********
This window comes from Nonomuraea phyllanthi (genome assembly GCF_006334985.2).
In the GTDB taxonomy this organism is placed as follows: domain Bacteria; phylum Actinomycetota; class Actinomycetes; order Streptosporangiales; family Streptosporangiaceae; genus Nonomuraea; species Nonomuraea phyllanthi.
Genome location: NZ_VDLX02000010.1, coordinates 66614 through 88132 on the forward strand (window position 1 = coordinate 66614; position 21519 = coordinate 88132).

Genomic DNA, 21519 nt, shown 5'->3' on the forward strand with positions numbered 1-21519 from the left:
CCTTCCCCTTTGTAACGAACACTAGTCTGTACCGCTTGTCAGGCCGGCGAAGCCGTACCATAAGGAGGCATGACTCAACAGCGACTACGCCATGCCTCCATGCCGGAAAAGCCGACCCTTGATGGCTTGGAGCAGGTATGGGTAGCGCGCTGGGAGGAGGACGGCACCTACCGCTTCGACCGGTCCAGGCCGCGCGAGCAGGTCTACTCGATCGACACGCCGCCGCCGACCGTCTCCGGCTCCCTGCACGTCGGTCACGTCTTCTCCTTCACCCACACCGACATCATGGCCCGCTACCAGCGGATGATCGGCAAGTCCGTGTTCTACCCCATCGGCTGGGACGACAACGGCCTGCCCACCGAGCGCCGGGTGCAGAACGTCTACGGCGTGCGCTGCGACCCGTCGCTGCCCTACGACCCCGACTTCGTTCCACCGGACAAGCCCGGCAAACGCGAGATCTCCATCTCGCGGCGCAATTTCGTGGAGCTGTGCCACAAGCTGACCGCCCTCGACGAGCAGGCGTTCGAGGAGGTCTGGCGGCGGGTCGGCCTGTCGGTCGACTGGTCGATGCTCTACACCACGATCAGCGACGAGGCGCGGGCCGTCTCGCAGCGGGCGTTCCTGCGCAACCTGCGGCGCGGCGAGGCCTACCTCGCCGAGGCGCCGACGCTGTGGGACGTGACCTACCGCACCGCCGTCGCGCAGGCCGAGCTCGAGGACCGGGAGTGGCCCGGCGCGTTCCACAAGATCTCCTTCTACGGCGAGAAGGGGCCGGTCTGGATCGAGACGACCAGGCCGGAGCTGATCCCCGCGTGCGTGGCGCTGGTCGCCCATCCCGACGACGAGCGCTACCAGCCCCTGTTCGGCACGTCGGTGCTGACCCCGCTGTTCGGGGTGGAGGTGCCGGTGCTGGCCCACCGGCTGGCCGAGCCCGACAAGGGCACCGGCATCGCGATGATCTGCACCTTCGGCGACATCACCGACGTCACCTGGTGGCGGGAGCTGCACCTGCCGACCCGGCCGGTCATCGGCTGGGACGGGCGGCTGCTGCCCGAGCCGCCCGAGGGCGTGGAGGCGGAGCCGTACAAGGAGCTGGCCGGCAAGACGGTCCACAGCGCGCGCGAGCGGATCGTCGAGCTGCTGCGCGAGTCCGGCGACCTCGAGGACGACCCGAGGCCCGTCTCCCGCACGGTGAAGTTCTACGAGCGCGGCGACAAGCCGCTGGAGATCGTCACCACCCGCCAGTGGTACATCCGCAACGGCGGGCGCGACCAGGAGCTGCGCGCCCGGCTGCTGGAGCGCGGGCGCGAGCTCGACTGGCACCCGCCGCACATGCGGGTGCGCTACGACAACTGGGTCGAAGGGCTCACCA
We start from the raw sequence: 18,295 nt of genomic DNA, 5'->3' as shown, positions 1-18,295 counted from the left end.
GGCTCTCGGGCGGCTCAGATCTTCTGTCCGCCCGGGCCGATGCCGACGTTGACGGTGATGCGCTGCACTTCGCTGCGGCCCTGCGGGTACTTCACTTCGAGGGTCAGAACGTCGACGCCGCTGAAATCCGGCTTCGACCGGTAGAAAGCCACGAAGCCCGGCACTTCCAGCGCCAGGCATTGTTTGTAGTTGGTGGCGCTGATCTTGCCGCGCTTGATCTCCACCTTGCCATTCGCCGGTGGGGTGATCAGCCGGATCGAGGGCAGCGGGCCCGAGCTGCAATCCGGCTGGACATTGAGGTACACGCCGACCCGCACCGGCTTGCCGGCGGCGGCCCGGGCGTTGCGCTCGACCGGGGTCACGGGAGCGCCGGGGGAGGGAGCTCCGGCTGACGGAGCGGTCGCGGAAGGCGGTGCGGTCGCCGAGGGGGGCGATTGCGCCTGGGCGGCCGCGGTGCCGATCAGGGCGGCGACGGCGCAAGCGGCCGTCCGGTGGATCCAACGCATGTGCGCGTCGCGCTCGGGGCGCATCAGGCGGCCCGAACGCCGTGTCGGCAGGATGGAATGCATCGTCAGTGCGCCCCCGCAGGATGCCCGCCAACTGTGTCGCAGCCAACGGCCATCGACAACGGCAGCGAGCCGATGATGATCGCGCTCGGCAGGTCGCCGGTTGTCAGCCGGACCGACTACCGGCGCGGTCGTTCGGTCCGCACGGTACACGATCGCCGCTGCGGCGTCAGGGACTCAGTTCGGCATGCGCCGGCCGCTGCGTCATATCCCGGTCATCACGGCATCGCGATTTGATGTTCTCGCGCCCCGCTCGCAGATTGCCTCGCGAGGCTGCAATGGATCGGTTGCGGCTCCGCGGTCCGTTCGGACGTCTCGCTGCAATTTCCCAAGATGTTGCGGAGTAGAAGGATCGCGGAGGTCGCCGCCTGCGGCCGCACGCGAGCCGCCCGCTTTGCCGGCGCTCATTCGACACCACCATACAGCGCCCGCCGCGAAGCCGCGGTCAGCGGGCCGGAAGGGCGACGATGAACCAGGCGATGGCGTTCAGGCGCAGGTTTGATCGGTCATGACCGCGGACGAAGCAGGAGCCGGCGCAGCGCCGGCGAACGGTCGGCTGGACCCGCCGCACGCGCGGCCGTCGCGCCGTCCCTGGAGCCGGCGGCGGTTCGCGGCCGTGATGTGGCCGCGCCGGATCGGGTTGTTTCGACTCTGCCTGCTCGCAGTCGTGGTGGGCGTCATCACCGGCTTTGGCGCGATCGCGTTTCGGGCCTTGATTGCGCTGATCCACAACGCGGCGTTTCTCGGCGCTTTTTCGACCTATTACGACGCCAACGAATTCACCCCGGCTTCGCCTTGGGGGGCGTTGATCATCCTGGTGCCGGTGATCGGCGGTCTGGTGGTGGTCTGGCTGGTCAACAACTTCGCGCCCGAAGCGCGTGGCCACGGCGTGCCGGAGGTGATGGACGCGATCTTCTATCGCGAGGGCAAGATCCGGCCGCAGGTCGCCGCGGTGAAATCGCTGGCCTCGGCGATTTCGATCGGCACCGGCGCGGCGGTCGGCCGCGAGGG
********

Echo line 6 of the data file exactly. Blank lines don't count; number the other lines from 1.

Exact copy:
We start from the raw sequence: 18,295 nt of genomic DNA, 5'->3' as shown, positions 1-18,295 counted from the left end.